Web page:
Camden Council is rapidly losing money and power. Up to £100m is being cut from the budget over the next three years (around 27 per cent to 2014). And the government is eroding the council's main powers to run schools, housing and planning. It is hard to keep up with the deluge of legislation that is designed to undermine local democracy. We have been elected by the people of Camden to protect them against the worst of Tory/Lib Dem excesses, but I wonder now I've got here whether we may just be forced to do their dirty work.

Flat broke

I suppose I always knew this, but when you are a council committed to achieving more equality, the property-market statistics look horrific. You cannot borrow the cost of a flat in Camden unless you are earning £150,000 a year. The income of the average social-housing tenant is about £15,000. Government policy, which is to allow families on this kind of income to be charged up to 80 per cent of the market rent, will just drive them out of London. Camden is resisting this for its council tenants, but won't be able to stop housing associations following the government line.

Bid for power

I am kicking myself that I didn't stay for the whole of the auction in aid of the Highgate Newtown Community Centre. I thought I had done enough by bidding £20 for a set of flowery china and winning it. A later lot, consisting of signed copies of the editions of Hansard that record some of local resident Ed Miliband's parliamentary performances, went for only £8. If only I had been there, I could have done my duty as a loyal Labour councillor and driven the bidding into double figures.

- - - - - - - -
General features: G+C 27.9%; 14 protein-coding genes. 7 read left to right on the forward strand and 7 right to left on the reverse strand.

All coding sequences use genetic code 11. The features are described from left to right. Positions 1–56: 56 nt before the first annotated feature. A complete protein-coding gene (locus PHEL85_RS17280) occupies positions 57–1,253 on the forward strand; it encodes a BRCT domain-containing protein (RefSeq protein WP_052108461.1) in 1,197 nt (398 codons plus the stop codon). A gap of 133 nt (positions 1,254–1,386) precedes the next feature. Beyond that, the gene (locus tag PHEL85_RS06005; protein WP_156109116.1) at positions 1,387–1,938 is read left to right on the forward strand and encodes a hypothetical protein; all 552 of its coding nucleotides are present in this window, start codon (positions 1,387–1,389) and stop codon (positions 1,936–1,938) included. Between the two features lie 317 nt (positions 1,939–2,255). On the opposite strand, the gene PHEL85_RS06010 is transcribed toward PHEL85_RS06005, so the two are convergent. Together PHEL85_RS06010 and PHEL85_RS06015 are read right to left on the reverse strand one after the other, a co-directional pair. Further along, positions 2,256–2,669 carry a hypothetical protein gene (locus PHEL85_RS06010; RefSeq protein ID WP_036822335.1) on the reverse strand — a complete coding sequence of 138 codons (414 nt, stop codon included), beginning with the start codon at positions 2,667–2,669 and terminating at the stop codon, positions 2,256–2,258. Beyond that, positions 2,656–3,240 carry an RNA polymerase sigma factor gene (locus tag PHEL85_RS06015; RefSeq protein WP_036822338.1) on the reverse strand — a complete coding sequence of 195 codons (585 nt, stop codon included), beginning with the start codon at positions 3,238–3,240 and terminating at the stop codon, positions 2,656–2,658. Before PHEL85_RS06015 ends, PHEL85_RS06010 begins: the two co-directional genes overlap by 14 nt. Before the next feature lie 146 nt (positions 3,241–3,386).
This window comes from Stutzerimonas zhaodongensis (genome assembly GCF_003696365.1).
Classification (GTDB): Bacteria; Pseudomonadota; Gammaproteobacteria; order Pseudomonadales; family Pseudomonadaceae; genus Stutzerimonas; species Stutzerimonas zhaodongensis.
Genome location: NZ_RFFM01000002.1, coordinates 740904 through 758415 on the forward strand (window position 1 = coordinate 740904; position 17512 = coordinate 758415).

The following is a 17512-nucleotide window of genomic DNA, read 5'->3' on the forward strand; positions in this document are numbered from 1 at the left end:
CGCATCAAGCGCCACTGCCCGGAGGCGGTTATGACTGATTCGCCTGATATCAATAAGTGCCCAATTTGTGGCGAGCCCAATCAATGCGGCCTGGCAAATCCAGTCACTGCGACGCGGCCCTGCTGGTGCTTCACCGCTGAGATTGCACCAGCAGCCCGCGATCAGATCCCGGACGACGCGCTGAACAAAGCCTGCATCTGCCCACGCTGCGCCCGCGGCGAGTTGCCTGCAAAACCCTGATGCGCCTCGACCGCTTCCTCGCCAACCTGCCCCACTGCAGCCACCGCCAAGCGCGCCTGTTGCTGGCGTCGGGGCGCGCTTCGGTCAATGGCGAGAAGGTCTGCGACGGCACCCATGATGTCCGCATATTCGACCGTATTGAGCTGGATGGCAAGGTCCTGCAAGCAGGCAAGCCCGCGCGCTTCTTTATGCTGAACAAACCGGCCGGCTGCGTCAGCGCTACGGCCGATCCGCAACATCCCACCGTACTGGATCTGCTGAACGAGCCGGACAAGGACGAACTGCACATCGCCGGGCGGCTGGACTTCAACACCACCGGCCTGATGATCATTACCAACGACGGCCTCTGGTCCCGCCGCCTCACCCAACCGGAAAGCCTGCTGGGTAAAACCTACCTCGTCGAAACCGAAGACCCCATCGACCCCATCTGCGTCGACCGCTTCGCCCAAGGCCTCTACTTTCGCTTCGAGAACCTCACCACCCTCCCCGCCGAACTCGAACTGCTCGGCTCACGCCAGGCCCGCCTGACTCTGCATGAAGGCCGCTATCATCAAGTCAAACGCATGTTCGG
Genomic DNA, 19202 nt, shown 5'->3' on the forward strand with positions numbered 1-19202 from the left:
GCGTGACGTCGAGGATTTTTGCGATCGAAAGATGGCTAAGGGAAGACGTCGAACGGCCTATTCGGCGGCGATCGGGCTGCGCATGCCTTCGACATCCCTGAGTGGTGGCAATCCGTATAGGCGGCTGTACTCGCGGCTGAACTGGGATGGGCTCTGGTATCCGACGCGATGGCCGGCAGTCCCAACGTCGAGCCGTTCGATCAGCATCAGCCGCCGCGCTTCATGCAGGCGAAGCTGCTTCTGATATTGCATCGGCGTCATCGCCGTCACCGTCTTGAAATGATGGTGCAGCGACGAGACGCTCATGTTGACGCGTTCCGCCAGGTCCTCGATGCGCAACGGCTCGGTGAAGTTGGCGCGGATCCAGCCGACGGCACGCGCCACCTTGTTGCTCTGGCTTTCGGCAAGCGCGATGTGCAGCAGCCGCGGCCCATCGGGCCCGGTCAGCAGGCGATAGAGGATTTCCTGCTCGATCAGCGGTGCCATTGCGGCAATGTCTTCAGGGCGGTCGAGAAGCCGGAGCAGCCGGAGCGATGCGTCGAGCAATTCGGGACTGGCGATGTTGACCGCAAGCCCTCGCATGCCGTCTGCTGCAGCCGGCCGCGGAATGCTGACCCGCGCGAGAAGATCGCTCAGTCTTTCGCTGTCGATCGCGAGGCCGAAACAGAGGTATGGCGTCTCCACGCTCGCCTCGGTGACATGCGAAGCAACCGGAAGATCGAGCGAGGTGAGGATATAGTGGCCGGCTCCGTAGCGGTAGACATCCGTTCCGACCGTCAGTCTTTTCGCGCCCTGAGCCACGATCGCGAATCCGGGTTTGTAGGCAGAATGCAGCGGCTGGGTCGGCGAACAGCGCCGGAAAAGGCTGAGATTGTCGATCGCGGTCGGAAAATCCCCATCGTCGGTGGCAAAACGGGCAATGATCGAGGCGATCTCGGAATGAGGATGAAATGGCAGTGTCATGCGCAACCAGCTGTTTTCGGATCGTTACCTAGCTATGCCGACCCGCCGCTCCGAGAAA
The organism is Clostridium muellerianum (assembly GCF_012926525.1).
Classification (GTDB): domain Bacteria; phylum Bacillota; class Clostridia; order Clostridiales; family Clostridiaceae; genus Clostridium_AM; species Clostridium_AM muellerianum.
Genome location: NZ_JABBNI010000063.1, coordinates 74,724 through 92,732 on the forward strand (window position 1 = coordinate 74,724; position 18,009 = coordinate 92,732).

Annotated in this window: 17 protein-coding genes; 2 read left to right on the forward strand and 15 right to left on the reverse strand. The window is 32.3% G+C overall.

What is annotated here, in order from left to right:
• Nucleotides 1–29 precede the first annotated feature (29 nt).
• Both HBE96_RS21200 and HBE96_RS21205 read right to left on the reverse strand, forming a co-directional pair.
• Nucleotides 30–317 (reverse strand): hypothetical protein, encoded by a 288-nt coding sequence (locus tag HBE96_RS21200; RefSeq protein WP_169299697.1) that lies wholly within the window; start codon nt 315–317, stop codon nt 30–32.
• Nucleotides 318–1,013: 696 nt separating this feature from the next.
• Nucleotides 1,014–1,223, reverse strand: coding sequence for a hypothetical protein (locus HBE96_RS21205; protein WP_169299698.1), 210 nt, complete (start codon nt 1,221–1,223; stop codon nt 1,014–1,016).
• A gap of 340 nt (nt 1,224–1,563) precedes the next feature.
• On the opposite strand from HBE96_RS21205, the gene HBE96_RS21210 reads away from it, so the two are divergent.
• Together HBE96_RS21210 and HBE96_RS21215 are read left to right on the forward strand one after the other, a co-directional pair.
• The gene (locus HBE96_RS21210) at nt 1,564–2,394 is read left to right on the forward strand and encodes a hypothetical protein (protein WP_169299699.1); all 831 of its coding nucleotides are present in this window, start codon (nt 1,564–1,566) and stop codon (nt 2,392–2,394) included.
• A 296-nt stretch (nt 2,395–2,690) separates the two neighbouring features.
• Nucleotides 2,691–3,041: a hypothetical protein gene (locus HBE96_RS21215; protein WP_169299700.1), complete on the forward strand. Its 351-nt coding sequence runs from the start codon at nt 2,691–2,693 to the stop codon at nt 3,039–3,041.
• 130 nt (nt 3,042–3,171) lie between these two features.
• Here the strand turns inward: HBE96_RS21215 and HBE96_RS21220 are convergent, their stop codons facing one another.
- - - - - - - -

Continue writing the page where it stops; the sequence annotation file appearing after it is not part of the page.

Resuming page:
Lady and the tramp

You never know as a councillor in Highgate who you are going to meet next. The head of legal services at Camden Council had already warned me that, at one of the first residents' meetings he attended, Lenny Hoffman - Lord Hoffman, a retired law lord - was there, too.

A constituent called Alison Kelly got in touch with me because she was arranging the funeral of a local tramp named Adrian O'Rourke. She wanted to contact his estranged daughter. A prominent local figure, Mr O'Rourke had been the oldest man in the borough to be issued with an Asbo last year, but he became the Kellys' friend because he lived a few doors down from them in a council flat.(He died with Alison's husband's telephone number in his pocket.) It turns out her husband is Sir Christopher Kelly, chairman of the committee on standards in public life. Mr O'Rourke's funeral was on 25 November. They buried him to the sound of a Mozart piano concerto and read a poem about Parliament Hill Fields by John Betjeman. The Kellys still haven't been able to trace the daughter, thought to be called Marie or Maureen Bacon and last heard of living on a farm in Kent.

Sally Gimson is a Labour councillor for Highgate, Camden

This article first appeared in the 05 December 2011 issue of the New Statesman, The death spiral

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How can Britain become a nation of homeowners?

David Cameron must unlock the spirit of his postwar predecessors to get the housing market back on track. 

In the 1955 election, Anthony Eden described turning Britain into a “property-owning democracy” as his – and by extension, the Conservative Party’s – overarching mission.